Multiple Variables Affecting Glucose Meter Usage

Preanalytical variables

A number of preanalytical variables can potentially cause inaccuracy in glucose meter measurements: hematocrit, temperature, hypoxia, humidity, severe hypo- or hyperglycemcia, low systolic blood pressure, elevated triglycerides, and some drugs, such as ascorbic acid.8,15 The technique of the user of the glucose meter usually is responsible for more inaccuracy than the glucose meter itself.22,23 Error of the machine results from improper calibration and inadequate maintenance in addition to the specific techniques used to measure glucose: photometric versus electrochemical, as well as the type of enzyme used (hexokinase vs. glucose oxidase vs. glucose dehydrogenase).

Glucose meter sample: whole blood or interstitial fluid?

The major component of measured glucose is located outside of the red blood cell. Because a significant component of the volume of whole blood consists of red blood cells, the plasma glucose is thus diluted in the presence of whole blood, such that whole-blood glucose values are 10-15% lower than values obtained from plasma alone.24 Most modern glucose meters will automatically convert the capillary whole-blood measurements to the respective plasma reading, but it is important for patients to know the type of reading their meter provides.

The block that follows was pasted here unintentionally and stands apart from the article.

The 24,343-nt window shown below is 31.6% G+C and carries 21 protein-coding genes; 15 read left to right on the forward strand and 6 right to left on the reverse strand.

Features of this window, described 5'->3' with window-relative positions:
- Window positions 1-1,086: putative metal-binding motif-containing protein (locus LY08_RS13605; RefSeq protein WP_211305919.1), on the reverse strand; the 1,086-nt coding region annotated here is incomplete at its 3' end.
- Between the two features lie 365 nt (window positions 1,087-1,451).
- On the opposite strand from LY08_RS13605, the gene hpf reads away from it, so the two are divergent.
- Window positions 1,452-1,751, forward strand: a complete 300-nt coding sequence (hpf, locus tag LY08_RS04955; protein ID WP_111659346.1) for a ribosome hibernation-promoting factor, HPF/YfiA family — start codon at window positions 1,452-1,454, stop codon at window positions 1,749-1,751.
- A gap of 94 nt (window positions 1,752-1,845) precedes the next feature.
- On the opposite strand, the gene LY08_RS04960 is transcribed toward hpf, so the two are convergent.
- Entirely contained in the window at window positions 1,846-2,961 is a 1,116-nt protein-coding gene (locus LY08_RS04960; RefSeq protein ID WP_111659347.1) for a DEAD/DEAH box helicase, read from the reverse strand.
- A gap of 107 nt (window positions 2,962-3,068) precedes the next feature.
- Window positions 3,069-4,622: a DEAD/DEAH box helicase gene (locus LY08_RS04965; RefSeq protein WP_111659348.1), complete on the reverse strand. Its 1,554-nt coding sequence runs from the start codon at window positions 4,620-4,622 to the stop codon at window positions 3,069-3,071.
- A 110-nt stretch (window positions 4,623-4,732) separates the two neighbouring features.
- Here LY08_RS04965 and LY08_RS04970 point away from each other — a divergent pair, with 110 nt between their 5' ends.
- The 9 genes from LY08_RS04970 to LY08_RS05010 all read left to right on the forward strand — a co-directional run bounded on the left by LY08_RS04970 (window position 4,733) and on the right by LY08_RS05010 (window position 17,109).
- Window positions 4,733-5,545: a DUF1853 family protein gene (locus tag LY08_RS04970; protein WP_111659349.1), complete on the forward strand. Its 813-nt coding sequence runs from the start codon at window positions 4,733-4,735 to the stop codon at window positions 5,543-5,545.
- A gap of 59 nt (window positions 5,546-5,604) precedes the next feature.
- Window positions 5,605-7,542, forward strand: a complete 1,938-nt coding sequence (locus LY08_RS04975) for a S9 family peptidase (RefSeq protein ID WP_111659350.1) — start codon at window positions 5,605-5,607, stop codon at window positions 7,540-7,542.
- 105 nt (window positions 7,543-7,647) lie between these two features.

Because acute tight control of glucose in critically ill patients has improved outcomes, point-of-care testing glucose meters are frequently used in many intensive care units (ICUs).25 A 2005 Mayo Clinic ICU study compared > 800 point-of-care glucose meter measurements to simultaneous plasma glucose measurements in the clinical laboratory and reported an important finding: “for the individual patient, bedside glucose meter measurement gives an unreliable estimate of plasma glucose.”26 This is most likely related to the conditions frequently found in ICU patients that have been known to cause inaccurate results in glucose meters, including hypoxia, low hematocrit, and low systolic blood pressure.27

With CGM devices, interstitial fluid is extracted from subcutaneous tissue by electric current, and glucose is then measured in the interstitial fluid but without a disruption of the intact skin.14 A 2004 study of two CGM systems by the Diabetes Research in Children Network concluded that that they are unreliable at hypoglycemia detection.28 Nevertheless, these devices make a major contribution by demonstrating trends in blood glucose levels over time.29